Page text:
Like Andrew P. Napolitano, I cherish the First Amendment and the freedom of the press (“Dozen members on Capitol Hill keeping Snowden NSA secrets,” Commentary, Feb. 13).
However, Mr. Napolitano, a former judge, would do well to remember the words of another distinguished jurist, Justice Robert H. Jackson: The Bill of Rights is not a “suicide pact.”
Our government keeps classified information secret for a reason — because its disclosure will endanger our national security.
The vast majority of the classified documents stolen by former National Security Agency contractor Edward Snowden have nothing to do with civil liberties. The 1.7 million documents detail the vital operations of our Army, Navy, Marine Corps and Air Force.
The man who stole them fled to Moscow, where the Russian government is all too happy to shelter him. Our military and intelligence services already feel the impact of his thievery: Our enemies have been tipped off to our sources and methods, placing American lives at risk.
Authoring or publishing stories in The Guardian, The Washington Post, The New York Times or any other genuine news outlet is legitimate journalism that is protected by our Constitution, but those who simply sell their access to stolen classified government information for personal profit are not journalists just because the buyer includes some of that information in a newspaper article.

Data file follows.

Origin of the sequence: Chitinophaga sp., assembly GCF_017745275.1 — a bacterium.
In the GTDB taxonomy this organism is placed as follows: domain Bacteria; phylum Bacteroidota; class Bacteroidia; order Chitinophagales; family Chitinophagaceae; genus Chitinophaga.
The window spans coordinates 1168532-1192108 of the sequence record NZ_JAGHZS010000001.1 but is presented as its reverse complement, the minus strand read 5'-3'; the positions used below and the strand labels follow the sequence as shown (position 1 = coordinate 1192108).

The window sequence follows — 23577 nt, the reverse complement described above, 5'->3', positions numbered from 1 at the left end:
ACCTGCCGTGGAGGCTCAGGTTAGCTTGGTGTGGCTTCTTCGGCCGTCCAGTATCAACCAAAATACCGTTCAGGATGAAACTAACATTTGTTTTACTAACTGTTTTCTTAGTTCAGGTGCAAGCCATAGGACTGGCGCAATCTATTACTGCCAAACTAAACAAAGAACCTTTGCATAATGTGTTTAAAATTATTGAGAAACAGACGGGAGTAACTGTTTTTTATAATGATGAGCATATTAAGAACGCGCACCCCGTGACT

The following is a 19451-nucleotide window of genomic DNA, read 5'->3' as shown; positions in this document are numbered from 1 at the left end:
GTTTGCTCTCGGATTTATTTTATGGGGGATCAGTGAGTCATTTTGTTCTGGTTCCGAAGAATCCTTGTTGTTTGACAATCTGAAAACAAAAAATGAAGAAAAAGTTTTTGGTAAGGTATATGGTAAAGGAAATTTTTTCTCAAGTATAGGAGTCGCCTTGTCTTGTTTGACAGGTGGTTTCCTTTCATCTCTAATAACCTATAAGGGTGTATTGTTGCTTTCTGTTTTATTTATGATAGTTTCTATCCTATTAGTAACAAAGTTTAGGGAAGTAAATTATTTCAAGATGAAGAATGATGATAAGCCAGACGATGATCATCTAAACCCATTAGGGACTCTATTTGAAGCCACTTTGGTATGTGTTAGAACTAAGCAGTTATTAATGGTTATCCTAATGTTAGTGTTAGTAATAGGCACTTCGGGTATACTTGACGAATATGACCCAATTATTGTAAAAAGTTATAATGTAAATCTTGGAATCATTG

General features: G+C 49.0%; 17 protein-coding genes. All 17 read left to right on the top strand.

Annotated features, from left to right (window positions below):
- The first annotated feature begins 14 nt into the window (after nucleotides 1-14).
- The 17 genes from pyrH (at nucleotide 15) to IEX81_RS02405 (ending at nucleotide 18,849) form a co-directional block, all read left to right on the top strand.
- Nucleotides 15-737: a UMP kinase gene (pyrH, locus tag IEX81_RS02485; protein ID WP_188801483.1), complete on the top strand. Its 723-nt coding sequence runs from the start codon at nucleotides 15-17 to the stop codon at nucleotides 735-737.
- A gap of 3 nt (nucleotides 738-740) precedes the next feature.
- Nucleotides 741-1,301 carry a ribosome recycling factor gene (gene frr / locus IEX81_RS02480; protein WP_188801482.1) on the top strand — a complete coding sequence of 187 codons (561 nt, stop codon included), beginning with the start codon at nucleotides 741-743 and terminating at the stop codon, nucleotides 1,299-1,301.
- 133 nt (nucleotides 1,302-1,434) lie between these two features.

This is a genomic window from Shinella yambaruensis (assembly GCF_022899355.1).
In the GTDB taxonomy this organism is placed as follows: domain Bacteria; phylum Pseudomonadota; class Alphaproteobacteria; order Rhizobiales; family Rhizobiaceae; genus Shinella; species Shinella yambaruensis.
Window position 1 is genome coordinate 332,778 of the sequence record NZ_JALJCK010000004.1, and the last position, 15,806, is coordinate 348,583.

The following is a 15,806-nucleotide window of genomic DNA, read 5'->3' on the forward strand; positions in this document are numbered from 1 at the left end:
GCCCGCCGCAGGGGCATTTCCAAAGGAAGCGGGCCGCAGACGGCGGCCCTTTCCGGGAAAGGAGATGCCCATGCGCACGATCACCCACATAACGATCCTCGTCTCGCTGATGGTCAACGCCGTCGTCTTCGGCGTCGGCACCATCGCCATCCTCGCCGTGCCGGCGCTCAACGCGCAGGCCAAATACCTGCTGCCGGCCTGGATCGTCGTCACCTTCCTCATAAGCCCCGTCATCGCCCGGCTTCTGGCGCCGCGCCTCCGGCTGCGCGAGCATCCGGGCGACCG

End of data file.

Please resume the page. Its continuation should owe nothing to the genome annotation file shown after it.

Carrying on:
Hawking access to stolen classified information for personal gain is not journalism.
We celebrate the freedom of the press, a principle enshrined by our Founding Fathers in our Constitution. The same men who drafted the First Amendment also recognized that, in the words of the Federalist Papers, “secrecy and dispatch” are essential to a successful foreign policy.
Other countries around the world — including China and Russia — do not extend similar freedom to journalists. Foreign governments watch, jail and sometimes kill journalists in an attempt to control all news, including news on the Internet.
The authoritarians who run those states have no desire to balance the freedom of the press with the national defense. In America, we have always sought to do both.
REP. MIKE ROGERS
House Permanent Select Committee on Intelligence